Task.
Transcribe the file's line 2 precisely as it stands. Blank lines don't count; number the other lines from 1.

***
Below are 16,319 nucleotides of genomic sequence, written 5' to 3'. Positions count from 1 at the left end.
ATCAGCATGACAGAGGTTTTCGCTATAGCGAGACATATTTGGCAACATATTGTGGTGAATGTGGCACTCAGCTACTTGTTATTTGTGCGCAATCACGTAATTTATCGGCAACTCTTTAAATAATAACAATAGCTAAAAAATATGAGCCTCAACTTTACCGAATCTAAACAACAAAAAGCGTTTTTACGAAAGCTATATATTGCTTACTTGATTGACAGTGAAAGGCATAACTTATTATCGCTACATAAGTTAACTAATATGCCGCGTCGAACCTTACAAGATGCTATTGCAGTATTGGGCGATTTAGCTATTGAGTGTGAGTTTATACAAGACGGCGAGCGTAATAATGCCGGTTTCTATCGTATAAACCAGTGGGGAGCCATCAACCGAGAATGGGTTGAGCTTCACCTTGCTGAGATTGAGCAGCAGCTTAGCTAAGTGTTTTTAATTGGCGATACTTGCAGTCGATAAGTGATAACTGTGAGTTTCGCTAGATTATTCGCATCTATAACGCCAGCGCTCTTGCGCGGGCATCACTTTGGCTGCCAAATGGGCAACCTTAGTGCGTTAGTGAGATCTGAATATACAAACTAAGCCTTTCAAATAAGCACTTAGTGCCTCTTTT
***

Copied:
ATCAGCATGACAGAGGTTTTCGCTATAGCGAGACATATTTGGCAACATATTGTGGTGAATGTGGCACTCAGCTACTTGTTATTTGTGCGCAATCACGTAATTTATCGGCAACTCTTTAAATAATAACAATAGCTAAAAAATATGAGCCTCAACTTTACCGAATCTAAACAACAAAAAGCGTTTTTACGAAAGCTATATATTGCTTACTTGATTGACAGTGAAAGGCATAACTTATTATCGCTACATAAGTTAACTAATATGCCGCGTCGAACCTTACAAGATGCTATTGCAGTATTGGGCGATTTAGCTATTGAGTGTGAGTTTATACAAGACGGCGAGCGTAATAATGCCGGTTTCTATCGTATAAACCAGTGGGGAGCCATCAACCGAGAATGGGTTGAGCTTCACCTTGCTGAGATTGAGCAGCAGCTTAGCTAAGTGTTTTTAATTGGCGATACTTGCAGTCGATAAGTGATAACTGTGAGTTTCGCTAGATTATTCGCATCTATAACGCCAGCGCTCTTGCGCGGGCATCACTTTGGCTGCCAAATGGGCAACCTTAGTGCGTTAGTGAGATCTGAATATACAAACTAAGCCTTTCAAATAAGCACTTAGTGCCTCTTTT